Leptorhabdium caucasicum, a Caucasian / Transcaucasian species, has been described from "Caucasus" as Psilorhabdium caucasicum by Gustav Kraatz in 1879 [▽].
Larvae of this interesting and not common bettle develop in rotting wood of thick trunks of various deciduous trees lying under the forest canopy, often together with larvae of a related species Xylosteus caucasicola.
Pupation and hatching in wood in late summer - early autumn (overwinters as adult), life cycle at least 2 years. Adults, active from April to July, at dusk visit the blossoming trees and shrubs (e.g. Cornus,
Crataegus, Acer). Beetles can be found occasionally in large numbers, with males significantly predominating over females. Adults are sometimes attracted by the light [✧].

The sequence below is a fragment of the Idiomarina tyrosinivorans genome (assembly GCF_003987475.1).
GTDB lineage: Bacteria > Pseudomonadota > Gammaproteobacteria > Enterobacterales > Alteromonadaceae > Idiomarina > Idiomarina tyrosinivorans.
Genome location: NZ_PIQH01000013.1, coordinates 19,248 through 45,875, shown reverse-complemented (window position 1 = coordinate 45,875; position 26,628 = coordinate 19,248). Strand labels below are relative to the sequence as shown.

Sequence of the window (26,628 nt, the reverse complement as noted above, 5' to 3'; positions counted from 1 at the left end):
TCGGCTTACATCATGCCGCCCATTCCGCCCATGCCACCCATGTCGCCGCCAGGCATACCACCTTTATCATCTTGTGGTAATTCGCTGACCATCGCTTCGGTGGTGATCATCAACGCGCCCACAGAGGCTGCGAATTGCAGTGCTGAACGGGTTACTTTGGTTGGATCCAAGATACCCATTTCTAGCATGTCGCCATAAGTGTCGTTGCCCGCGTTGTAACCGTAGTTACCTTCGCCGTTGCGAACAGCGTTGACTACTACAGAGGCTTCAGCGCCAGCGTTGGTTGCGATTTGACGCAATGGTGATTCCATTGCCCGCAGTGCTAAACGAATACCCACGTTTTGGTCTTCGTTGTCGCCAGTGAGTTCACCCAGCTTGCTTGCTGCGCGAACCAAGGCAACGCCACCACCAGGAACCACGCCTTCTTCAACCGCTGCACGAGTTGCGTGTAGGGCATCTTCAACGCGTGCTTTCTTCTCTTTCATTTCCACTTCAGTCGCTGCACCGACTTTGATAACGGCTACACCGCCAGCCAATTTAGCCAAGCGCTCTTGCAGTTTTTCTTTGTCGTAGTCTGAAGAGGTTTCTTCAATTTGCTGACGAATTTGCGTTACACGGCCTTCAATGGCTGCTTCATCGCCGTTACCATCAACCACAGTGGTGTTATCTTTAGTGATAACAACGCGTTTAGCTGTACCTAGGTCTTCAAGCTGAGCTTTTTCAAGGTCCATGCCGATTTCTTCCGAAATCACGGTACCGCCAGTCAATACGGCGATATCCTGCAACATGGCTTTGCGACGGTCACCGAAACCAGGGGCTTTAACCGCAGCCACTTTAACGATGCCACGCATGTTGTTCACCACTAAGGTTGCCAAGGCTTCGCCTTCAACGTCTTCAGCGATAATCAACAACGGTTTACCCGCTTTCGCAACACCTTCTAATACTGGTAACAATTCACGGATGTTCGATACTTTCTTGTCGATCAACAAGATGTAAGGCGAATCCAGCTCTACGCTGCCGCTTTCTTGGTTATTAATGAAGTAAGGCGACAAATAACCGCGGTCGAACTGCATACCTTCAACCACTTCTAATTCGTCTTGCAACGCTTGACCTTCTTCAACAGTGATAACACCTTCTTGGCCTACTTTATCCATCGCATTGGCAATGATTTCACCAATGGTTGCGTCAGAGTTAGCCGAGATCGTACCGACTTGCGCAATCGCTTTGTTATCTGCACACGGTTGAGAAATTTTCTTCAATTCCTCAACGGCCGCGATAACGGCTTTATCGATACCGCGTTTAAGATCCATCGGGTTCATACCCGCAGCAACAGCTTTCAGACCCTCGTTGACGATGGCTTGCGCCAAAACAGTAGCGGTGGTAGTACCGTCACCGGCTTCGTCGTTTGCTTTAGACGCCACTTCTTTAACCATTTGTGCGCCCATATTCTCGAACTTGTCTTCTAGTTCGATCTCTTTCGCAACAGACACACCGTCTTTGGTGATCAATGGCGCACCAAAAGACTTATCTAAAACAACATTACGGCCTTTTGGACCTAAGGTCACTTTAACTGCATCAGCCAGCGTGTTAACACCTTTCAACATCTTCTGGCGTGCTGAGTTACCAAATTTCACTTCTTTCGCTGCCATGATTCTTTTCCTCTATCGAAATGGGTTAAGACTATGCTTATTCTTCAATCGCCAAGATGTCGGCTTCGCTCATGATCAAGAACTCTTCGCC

|Body length:||♂♂ 10 - 13 mm / ♀♀ 11.5 - 18 mm |
|Life cycle:||2 - 3 years|
|Adults in:||April - July|
|Host plant:||polyphagous in decidudous trees (Carpinus, Fagus, Quercus, Acer, etc.)|
|Distribution:||Russia (Caucasus), Armenia, Azerbaijan, Georgia, Turkey|
The depicted living beetles were collected on blossoming hawthorn (Crataegus sp.) in Norio (ნორიო) environs (Kvemo Kartli region, Georgia) in May 2016.
Collected by Petr Jelínek
Ueber die mit der Bockkäfer-Gattung Xylosteus verwandten, zum Theil neuen Genera.
Deutsche entomologische Zeitschrift, Berlin 23 (1): 118, 1879.
Longicorn beetles (Coleoptera, Cerambycoidea) of Russia and adjacent countries. Part 1.
Moscow: Higher School Consulting 1: 522pp [pages 67-68], 2014.